Educators and policymakers who share the goal of equal opportunity in schools often hold differing notions of what entails a just school in multicultural America. Some emphasize the importance of integration and uniform treatment for all, while others point to the benefits of honoring cultural diversity in ways that make minority students feel at home. In Just Schools, noted legal scholars, educators, and social scientists examine schools with widely divergent methods of fostering equality in order to explore the possibilities and limits of equal education today.
The contributors to Just Schools combine empirical research with rich ethnographic accounts to paint a vivid picture of the quest for justice in classrooms around the nation. Legal scholar Martha Minow considers the impact of school choice reforms on equal educational opportunities. Psychologist Hazel Rose Markus examines culturally sensitive programs where students exhibit superior performance on standardized tests and feel safer and more interested in school than those in color-blind programs. Anthropologist Heather Lindkvist reports on how Somali Muslims in Lewiston, Maine, invoked the American ideal of inclusiveness in winning dress-code exemptions and accommodations for Islamic rituals in the local public school. Political scientist Austin Sarat looks at a school system in which everyone endorses multiculturalism but holds conflicting views on the extent to which culturally sensitive practices should enter into the academic curriculum. Anthropologist Barnaby Riedel investigates how a private Muslim school in Chicago aspires to universalist ideals, and education scholar James Banks argues that schools have a responsibility to prepare students for citizenship in a multicultural society. Anthropologist John Bowen offers a nuanced interpretation of educational commitments in France and the headscarf controversy in French schools. Anthropologist Richard Shweder concludes the volume by connecting debates about diversity in schools with a broader conflict between national assimilation and cultural autonomy.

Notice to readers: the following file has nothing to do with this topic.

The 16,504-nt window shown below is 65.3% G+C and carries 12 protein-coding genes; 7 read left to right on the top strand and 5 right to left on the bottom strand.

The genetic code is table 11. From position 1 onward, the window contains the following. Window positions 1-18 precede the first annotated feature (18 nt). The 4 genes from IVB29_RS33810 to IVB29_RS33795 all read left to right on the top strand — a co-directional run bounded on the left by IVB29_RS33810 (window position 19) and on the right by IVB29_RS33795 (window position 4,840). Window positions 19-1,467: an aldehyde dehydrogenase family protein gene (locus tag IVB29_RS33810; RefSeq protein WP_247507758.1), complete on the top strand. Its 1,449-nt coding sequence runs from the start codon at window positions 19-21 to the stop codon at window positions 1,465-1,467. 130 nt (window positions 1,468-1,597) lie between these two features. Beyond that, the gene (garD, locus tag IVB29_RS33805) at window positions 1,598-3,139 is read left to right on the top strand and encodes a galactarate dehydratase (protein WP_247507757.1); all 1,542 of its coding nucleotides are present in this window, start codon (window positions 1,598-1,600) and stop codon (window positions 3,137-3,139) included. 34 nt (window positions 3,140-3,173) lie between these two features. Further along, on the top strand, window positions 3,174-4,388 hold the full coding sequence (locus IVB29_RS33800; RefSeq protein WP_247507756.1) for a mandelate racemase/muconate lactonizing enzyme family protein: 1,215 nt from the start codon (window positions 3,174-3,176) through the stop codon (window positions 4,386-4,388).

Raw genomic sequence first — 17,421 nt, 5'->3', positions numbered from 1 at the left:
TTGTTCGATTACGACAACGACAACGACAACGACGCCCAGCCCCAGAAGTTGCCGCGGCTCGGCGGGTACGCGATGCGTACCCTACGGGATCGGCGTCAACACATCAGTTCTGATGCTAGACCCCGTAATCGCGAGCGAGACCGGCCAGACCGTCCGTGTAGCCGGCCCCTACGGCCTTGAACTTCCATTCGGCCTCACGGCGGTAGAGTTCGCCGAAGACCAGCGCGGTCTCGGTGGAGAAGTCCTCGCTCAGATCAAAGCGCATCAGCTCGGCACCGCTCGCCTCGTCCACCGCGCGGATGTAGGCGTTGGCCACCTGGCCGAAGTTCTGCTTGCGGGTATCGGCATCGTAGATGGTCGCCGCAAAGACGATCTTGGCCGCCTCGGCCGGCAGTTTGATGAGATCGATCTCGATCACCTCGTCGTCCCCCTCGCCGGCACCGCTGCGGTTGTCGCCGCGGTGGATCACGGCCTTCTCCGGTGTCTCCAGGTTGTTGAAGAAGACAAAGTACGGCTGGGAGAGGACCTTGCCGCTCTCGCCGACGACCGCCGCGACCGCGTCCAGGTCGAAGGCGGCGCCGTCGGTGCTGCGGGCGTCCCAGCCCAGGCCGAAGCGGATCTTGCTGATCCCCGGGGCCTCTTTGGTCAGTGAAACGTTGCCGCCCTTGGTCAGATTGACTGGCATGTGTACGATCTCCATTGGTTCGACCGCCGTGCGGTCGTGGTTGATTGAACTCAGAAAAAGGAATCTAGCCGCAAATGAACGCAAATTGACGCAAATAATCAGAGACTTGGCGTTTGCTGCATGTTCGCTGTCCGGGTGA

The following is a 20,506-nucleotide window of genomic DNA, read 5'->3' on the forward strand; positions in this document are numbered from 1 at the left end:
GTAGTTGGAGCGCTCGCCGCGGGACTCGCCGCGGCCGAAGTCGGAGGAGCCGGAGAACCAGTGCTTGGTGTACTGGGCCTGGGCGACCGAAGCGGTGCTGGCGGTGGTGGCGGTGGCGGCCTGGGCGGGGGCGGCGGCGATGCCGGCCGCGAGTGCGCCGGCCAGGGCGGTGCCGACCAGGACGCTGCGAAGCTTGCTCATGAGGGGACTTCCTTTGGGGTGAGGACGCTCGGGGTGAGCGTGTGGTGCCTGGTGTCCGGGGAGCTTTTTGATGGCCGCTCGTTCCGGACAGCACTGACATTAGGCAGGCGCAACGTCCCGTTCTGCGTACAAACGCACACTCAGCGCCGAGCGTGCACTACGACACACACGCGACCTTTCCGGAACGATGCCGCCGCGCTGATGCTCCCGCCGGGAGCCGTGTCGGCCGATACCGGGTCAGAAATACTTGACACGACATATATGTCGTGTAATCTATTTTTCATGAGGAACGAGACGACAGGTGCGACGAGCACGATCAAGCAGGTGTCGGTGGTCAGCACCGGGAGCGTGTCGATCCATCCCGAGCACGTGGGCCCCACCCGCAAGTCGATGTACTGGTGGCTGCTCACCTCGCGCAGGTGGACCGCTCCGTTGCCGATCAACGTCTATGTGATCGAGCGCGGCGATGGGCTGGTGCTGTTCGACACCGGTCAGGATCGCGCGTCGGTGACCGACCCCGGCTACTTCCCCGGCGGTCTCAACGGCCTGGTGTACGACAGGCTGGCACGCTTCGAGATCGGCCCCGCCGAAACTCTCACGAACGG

As America’s schools strive to accommodate new students from around the world, Just Schools provides a provocative and insightful look at the different ways we define and promote justice in schools and in society at large.
MARTHA MINOW is Jeremiah Smith Jr. Professor of Law at Harvard Law School.
RICHARD A. SHWEDER is William Claude Reavis Distinguished Service Professor in the Department of Comparative Human Development at the University of Chicago.
HAZEL ROSE MARKUS is Davis-Brack Professor in the Behavioral Sciences in the Department of Psychology and director of the Research Institute of the Center for Comparative Studies in Race and Ethnicity at Stanford University.
CONTRIBUTORS: James A. Banks, John R. Bowen, Heather L. Lindkvist, Barnaby Riedel, Austin Sarat.